02.04 Roles of Sphingosine-1-Phosphate Produced by Sphingosine Kinases in Pancreatic Cancer Progression

M. Nakajima1, Y. Miura1, T. Ando1, K. Yuza1, J. Tsuchida1, Y. Tajima1, M. Abe2, K. Sakimura2, T. Wakai1, M. Nagahashi1  1Niigata University Graduate School Of Medical And Dental Sciences,Division Of Digestive And General Surgery,Niigata City, , Japan 2Brain Research Institute, Niigata University,Department Of Cellular Neurobiology,Niigata City, , Japan

Introduction: Pancreatic cancer is one of the most lethal diseases known, and it is important to develop new therapeutic agents. Sphingosine-1-phosphate (S1P) is a pleiotropic lipid mediator that regulates cell survival, migration, immmune cell recruitment, angiogenesis and lymphangiogenesis, which are all factors involved in cancer progression. S1P, which functions intra- and extracellularly, is generated inside the cell by two sphingosine kinases (SphK1 and SphK2). We have reported that SphK1 plays an important role in S1P secretion (J Biol Chem 2010) and cancer progression (Cancer Res 2012, J Surg Res 2016), and that SphK2 has a unique role in regulating cellular functions in the liver (Hepatology 2015). Little is known, however, about the role of SphK1 and SphK2 in pancreatic cancer progression. The aim of this study is to investigate the role of SphK1 and SphK2 in pancreatic cancer progression using SphK-knockout (KO) cells generated by CRISPR/Cas9 technology.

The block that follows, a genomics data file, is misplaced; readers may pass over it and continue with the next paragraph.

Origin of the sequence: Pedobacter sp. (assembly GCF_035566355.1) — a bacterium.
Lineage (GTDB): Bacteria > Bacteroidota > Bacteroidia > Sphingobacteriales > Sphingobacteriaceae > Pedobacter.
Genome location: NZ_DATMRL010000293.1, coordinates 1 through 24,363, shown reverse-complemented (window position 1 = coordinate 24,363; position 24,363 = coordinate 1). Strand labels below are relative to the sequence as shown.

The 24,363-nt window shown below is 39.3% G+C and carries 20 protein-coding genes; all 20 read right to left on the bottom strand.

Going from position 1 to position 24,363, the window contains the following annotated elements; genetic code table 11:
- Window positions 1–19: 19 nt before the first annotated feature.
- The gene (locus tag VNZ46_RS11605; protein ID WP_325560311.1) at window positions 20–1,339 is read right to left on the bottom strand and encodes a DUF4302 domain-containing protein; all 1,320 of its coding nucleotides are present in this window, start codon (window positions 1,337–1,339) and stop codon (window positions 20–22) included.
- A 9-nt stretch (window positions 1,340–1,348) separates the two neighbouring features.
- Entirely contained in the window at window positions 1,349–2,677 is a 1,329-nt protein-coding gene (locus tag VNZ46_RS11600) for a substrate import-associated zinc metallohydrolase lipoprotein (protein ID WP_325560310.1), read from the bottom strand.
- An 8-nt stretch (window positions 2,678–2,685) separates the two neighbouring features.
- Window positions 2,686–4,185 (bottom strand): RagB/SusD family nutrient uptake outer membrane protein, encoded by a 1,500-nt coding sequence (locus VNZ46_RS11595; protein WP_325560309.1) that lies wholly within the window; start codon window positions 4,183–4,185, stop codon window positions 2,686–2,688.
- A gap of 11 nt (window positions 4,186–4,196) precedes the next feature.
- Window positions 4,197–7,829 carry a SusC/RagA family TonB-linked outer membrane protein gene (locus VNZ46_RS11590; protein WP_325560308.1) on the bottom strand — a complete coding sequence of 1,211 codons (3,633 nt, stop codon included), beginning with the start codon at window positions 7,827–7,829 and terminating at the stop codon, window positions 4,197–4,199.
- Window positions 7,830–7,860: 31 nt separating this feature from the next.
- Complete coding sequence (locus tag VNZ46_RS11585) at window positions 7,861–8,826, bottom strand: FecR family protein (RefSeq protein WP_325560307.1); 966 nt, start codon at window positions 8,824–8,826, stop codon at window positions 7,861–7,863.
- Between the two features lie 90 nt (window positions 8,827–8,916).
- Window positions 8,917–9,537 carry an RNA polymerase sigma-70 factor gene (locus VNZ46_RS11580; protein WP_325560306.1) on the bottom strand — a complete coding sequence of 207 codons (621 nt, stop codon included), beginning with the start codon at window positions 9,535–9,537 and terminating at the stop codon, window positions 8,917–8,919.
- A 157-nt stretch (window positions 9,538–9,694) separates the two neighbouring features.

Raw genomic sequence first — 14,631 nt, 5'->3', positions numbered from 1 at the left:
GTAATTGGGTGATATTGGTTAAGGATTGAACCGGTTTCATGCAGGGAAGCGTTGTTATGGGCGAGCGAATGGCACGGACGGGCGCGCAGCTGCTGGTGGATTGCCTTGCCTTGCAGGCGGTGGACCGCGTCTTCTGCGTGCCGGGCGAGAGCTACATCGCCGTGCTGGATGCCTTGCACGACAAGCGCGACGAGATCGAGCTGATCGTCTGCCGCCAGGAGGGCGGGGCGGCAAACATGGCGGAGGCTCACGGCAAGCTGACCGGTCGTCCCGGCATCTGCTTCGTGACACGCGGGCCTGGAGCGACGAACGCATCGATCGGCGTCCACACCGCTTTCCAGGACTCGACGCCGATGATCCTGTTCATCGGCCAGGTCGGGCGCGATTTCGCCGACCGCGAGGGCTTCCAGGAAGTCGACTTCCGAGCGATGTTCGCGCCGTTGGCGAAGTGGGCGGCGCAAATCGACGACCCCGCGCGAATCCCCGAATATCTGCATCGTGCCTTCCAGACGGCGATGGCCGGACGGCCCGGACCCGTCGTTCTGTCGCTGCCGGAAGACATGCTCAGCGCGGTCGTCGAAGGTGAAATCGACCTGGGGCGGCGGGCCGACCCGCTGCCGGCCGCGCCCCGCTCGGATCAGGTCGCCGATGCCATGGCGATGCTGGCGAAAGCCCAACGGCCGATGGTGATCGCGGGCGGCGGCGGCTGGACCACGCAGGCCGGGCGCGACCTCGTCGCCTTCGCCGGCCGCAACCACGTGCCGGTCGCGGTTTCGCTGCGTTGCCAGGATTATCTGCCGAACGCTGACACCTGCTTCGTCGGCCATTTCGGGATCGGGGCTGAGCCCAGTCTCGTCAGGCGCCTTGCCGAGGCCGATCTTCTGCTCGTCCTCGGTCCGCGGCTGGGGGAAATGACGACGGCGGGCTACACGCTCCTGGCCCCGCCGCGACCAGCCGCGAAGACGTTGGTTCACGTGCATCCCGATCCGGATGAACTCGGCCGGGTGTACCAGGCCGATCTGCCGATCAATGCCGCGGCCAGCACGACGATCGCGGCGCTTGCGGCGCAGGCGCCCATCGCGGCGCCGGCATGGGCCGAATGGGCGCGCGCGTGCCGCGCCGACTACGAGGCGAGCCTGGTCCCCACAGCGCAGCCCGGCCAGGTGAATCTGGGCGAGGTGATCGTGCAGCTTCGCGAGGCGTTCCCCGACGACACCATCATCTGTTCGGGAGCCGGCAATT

Methods: We generated Pan02 murine pancreatic cancer cell lines with a CRISPR/Cas9 mediated targeted deletion of the SphK1 or SphK2 gene. Western blotting and RT-qPCR determined the expression levels of SphKs in these cell lines. To investigate the role of SphK1 or SphK2 in cellular proliferation, we assessed cell growth by a spectrophotometric technique using the water-soluble tetrazolium salt, WST-8. Cell migration was measured by an in vitro scratch assay.

Results: We confirmed the knockout of SphK1 or SphK2 in Pan02 pancreatic cancer cells by western blotting and RT-qPCR. SphK2 KO cells were significantly less proliferative than wild type (WT) cells. Unexpectedly, SphK1 KO cells were significantly more proliferative than WT cells. The in vitro scratch assay indicated that SphK2 KO cells were less migratory than WT cells, and that SphK1 KO cells had greater migratory ability than WT cells. These results indicate that S1P produced by SphK2, rather than by SphK1, may have important roles in proliferation and migratory behavior in pancreatic cancer cell lines.

Conclusion: Our findings indicate that S1P produced by SphK2, rather than by SphK1, promotes pancreatic cancer cell proliferation and migration. Targeting SphK2 may be a potential strategy for pancreatic cancer treatment. Further studies that include in vivo models are needed to explore this therapeutic possibility.